In ceremony we come to understand the teachings in an immediate holistic way. Embodied ritual both celebrates and expresses spiritual truth through collective movement and voice. Contemporary adaptation of traditional ceremony helps connect us to their ancient wisdom. Below are significant rituals we perform throughout the year. All are welcome to attend. 


Jukai means “giving and receiving the precepts,” which are the Buddhist ethical vows. The ceremony involves atonement, taking refuge in Buddha, dharma and sangha, and upholding the three pure precepts and the ten grave precepts. Jukai marks formal entry into Zen practice as participants become Buddhists.

Zaike Tokudo

Zaike Tokudo translates as “accomplishing the Way while remaining at home,” reflecting the vow of committed lay practitioners to awaken in the circumstances of life. This ceremony is for someone becoming a formal student. Formal students take additional vows beyond precepts to care for the sangha, engage the teacher-student relationship, and uphold the Dharma Cloud lineage.


Wesak celebrates the Buddha’s birth. The Buddha’s life story is often read during meditation, followed by group reflection. During the ceremony, it’s traditional to pour sweet tea over the baby Buddha’s head to honor the birth of wisdom in the human world.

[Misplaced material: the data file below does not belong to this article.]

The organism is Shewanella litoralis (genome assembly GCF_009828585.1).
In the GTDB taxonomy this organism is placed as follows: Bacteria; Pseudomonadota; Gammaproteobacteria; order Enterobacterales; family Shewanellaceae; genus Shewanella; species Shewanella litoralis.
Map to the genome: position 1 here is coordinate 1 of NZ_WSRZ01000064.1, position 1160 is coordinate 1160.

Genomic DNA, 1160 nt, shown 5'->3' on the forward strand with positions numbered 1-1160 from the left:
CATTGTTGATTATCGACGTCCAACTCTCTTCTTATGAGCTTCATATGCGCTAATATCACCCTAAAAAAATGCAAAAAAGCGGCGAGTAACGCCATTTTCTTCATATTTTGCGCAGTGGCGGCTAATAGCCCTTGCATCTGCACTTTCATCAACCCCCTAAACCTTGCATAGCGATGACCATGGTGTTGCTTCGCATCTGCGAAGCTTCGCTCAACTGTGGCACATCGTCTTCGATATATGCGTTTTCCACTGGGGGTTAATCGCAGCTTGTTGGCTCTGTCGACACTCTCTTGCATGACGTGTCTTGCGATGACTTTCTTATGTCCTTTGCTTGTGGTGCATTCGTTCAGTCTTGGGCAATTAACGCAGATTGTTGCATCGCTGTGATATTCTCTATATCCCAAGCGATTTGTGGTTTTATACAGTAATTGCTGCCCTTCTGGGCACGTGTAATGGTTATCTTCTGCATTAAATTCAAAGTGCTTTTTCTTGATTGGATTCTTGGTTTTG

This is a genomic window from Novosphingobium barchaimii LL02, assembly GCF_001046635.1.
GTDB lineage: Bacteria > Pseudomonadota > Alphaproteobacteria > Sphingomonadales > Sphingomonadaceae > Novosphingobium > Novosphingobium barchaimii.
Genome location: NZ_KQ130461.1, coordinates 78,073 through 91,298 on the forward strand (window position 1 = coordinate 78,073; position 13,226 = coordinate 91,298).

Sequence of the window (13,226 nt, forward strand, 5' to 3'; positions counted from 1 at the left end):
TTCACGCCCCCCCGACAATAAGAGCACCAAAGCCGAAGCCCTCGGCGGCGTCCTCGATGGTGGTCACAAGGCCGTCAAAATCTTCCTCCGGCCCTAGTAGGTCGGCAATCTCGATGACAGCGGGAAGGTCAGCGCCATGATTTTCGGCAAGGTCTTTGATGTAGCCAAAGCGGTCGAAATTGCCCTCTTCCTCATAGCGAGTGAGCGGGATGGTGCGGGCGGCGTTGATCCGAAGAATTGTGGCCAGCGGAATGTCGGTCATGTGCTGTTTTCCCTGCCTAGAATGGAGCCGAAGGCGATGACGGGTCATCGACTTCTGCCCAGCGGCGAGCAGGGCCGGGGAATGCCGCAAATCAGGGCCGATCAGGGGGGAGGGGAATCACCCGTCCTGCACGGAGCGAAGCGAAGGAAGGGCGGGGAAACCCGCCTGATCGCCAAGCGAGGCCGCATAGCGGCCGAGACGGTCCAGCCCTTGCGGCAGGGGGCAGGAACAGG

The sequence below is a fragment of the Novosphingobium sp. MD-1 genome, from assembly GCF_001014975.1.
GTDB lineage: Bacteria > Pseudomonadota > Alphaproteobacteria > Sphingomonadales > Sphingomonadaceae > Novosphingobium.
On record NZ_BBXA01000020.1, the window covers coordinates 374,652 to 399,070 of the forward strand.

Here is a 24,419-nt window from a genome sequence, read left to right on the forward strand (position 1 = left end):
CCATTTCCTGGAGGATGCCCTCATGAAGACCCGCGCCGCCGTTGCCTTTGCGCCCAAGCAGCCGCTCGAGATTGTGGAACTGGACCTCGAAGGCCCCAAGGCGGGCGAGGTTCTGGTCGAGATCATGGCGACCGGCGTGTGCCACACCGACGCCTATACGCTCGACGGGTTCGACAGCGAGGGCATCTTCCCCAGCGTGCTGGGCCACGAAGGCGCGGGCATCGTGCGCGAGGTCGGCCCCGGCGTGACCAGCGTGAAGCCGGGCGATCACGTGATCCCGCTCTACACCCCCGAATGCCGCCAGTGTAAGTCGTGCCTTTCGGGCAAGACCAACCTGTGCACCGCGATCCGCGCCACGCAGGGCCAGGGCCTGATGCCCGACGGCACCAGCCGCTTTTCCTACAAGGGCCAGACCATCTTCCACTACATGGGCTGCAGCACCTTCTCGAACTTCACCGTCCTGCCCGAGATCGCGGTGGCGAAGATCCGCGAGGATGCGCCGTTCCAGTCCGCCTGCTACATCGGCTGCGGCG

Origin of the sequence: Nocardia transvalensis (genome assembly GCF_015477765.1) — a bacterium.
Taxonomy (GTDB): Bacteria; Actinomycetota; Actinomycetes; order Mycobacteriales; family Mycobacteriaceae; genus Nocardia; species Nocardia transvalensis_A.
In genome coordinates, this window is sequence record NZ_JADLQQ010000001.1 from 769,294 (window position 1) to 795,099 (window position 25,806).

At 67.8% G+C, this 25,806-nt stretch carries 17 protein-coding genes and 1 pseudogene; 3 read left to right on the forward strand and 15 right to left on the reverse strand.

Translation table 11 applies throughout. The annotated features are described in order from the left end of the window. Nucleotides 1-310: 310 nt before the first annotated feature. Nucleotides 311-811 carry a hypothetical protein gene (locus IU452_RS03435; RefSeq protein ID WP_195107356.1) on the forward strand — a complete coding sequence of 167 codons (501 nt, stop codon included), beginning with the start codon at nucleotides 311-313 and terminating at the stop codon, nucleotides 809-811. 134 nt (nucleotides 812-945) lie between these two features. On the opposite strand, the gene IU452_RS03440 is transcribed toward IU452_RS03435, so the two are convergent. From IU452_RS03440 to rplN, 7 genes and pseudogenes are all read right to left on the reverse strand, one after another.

This is a ceremony for atonement and the renewal of vows. Participants reflect on ways their actions have not aligned with their intentions in the recent past and renew their commitment to be guided by vow. All are welcome, even if one has not formally received precepts.


This lively ceremony opens with noisemakers and offerings made to all unresolved karma, an activity understood as “feeding the hungry ghosts.” During the close, all of the merit lists from the previous year are burned, symbolizing release and purification.

Founder’s Ceremony

This ceremony commemorates the teachers who came before and offered their lives to the dharma. September marks the passing of our founder, Kyogen Carlson, former abbott of Dharma Rain Zen Center, who died in 2014. The sangha devotes this time to remembering Kyogen’s deep insight into the dharma, faith in his students and delightful sense of humor.